Jacopo de’ Tatti was born in Florence in 1486 and, as recounted by Vasari (1511−1574) in his Lives (1568), was interested in artistic creation from an early age. Little is known about these early years, except that he started out as an apprentice in the workshop of the sculptor Andrea Sansovino (1460−1529), whose surname he adopted in place of Tatti.

In 1506 he travelled to Rome at the invitation of Giuliano da Sangallo (about 1443−1516), architect to Pope Julius II (1443−1513). During his time in the city he was able to study Classical art through the Belvedere sculptures and the archaeological finds discovered there, among them the Laocoön.

Following his Roman period Sansovino returned to Florence, where he worked from 1512 to 1518, chiefly as a sculptor. His most important works include a Saint James the Elder (about 1511−1518) for the Duomo and a Bacchus (Museo Nazionale del Bargello, Florence).

Back in Rome in 1518 he was involved in various architectural projects for Pope Leo X, such as the construction of the church of San Giovanni dei Fiorentini and the rebuilding of the church of San Marcello.

The Sack of Rome took place in 1527 and Sansovino fled to Venice. Doge Andrea Gritti (1455−1538) commissioned him to restore the cupolas of St Mark’s basilica (1527−29), then in poor condition owing to the passage of time and the building’s weak foundations. The restoration was successful and he was appointed proto or official architect of the Republic in 1529. His innovative architecture brought about a change in Venetian construction criteria and established a new way of building that left a mark on the city’s personality. His first major commission was the Library of St Mark’s, begun in 1537 opposite the Doge’s Palace. He completed the layout of St Mark’s Square with a project that included finishing the Procuratie Vecchie, the design of the Zecca (mint), the Logetta at the base of the Campanile, and the church of San Gimignano. During this time he also designed many private palazzos. The first was the Corner della Ca’ Granda (1533), and the result was so beautiful that commissions soon followed from other nobles eager to live in such modern buildings. Prominent among his sculptures are the marble statues of Neptune and Mars (1554−56) – symbols of the power of the Republic at sea and on land – which decorated the staircase leading to the Doge’s Palace.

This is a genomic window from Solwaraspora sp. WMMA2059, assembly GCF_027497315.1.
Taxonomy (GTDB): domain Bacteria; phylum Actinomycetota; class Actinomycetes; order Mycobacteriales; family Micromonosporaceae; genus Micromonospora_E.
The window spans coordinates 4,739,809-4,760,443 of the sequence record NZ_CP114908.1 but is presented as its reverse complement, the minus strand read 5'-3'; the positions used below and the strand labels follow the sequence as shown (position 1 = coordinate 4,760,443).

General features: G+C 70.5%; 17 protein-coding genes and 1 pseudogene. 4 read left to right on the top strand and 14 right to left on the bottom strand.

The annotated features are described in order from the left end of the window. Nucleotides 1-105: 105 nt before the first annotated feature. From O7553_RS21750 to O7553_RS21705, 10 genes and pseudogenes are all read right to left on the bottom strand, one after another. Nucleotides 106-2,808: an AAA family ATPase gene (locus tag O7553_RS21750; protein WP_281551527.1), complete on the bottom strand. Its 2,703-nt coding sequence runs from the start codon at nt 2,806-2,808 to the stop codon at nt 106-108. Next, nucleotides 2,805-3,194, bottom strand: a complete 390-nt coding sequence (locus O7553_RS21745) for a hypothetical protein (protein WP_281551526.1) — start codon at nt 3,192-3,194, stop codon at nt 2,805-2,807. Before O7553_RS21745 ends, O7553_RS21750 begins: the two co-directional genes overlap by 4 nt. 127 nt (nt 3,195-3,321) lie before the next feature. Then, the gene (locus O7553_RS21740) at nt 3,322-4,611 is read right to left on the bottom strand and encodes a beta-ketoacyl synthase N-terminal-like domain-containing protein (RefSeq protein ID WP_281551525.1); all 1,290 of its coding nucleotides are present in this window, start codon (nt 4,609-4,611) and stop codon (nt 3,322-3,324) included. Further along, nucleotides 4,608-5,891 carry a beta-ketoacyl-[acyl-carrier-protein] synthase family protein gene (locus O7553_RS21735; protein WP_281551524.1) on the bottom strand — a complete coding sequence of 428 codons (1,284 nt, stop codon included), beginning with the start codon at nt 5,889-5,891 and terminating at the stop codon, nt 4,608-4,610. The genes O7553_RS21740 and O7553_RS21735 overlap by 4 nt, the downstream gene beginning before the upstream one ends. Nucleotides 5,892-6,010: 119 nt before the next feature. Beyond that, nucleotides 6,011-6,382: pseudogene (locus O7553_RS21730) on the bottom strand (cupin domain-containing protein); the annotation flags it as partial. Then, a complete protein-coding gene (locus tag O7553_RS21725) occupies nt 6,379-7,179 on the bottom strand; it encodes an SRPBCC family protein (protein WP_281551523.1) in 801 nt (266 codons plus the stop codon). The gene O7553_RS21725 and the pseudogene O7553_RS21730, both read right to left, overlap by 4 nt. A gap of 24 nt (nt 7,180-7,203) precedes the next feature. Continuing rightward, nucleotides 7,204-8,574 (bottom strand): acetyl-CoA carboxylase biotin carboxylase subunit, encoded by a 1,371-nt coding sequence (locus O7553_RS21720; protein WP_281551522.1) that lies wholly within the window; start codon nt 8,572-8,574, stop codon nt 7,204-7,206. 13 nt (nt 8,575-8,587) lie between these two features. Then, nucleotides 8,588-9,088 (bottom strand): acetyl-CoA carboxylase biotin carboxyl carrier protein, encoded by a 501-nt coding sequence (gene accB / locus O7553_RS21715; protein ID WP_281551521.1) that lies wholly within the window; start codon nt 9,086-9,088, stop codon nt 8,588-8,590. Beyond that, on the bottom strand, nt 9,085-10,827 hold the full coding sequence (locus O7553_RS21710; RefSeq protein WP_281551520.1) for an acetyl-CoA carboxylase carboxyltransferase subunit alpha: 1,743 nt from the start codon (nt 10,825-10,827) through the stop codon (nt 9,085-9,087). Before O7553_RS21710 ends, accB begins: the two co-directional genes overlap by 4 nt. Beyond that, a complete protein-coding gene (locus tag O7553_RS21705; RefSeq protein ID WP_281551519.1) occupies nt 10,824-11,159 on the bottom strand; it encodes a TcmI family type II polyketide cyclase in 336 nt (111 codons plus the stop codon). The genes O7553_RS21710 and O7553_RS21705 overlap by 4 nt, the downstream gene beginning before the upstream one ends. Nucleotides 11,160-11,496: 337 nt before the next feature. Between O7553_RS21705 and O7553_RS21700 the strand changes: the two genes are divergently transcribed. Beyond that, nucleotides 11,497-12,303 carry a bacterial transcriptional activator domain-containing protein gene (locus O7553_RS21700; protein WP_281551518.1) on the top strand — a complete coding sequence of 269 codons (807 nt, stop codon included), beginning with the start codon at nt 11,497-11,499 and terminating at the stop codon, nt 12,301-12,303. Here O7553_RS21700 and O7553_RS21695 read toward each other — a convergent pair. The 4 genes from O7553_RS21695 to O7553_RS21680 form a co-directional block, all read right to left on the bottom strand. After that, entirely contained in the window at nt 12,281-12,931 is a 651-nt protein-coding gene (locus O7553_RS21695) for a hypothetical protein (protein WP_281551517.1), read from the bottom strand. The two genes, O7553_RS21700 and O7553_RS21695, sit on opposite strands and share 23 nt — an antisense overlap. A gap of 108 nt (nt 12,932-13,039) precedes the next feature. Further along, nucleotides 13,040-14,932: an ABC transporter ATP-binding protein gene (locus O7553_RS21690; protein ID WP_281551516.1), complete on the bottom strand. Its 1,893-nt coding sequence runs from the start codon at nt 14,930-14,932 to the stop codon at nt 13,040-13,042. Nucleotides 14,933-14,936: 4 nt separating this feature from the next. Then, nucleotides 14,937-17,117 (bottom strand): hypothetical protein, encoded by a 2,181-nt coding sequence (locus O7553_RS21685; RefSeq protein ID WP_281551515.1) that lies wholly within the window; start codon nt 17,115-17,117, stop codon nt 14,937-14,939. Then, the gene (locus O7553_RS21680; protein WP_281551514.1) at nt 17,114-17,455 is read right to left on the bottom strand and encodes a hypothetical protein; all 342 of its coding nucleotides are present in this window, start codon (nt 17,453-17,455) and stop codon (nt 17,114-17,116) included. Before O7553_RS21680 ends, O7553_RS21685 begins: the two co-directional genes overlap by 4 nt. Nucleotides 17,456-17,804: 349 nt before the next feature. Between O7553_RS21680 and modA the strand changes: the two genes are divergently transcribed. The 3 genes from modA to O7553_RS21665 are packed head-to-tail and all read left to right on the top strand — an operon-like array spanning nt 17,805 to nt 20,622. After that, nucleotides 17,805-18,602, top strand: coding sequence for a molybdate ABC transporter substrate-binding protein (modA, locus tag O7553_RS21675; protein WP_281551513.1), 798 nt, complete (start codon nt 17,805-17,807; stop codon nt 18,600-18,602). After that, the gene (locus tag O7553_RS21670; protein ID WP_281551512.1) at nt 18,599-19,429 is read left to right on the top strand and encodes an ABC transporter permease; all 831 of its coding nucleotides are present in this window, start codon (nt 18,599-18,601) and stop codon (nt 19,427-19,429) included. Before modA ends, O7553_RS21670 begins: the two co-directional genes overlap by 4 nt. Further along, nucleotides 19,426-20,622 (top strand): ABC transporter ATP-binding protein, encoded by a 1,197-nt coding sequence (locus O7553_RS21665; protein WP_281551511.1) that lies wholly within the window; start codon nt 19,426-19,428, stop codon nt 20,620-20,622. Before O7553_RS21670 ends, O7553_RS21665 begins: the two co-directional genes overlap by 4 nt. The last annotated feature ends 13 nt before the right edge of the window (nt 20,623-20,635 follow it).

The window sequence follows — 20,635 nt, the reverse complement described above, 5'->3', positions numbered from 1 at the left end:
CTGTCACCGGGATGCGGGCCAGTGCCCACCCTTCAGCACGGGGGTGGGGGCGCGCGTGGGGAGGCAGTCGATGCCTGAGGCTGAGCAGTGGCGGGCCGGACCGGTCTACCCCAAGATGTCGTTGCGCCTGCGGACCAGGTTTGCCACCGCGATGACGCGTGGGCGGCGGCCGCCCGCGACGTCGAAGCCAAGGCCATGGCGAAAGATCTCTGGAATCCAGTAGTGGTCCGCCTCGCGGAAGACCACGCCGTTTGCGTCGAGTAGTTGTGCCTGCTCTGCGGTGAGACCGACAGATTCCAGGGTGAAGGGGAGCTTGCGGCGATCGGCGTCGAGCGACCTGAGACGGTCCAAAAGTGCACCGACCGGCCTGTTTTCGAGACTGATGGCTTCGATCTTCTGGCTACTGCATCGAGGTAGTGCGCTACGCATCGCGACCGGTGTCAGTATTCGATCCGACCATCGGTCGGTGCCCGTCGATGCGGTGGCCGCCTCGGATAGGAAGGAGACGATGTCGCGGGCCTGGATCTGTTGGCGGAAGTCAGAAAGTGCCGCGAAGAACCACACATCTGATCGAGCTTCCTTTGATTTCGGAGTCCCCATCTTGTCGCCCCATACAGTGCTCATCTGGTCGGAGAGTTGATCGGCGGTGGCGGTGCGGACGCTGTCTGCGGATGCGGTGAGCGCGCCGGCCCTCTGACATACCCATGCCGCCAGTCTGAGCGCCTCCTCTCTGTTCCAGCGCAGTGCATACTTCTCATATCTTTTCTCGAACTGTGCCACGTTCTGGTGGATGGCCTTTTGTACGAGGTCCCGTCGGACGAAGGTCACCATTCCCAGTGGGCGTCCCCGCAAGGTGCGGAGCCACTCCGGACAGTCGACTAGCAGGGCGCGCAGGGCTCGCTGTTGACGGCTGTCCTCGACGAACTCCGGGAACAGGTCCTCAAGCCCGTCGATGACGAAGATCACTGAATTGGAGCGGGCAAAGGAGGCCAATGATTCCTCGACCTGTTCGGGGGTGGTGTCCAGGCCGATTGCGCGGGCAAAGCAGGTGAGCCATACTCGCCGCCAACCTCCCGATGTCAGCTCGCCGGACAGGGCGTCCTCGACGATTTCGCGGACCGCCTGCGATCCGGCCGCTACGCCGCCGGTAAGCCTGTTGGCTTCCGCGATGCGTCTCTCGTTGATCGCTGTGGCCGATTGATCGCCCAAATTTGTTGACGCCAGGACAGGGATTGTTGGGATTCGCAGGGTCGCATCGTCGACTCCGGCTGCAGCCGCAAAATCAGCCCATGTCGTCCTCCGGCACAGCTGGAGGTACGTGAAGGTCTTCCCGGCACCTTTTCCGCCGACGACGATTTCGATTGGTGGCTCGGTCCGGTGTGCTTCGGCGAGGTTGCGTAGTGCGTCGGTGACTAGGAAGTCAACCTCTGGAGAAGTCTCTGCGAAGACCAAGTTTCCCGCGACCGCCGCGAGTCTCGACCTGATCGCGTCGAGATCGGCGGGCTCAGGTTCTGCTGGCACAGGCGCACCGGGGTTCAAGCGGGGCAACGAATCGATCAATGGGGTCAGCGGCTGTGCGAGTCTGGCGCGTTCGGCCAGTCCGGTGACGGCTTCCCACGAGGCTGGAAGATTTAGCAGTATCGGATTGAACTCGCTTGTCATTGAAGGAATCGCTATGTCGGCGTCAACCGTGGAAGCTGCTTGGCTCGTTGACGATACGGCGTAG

Sansovino, who was friends with Titian (1485/1490−1576) and Pietro Aretino (1492−1556), left many pupils and followers. He soon became the foremost Venetian sculptor and architect of the sixteenth century.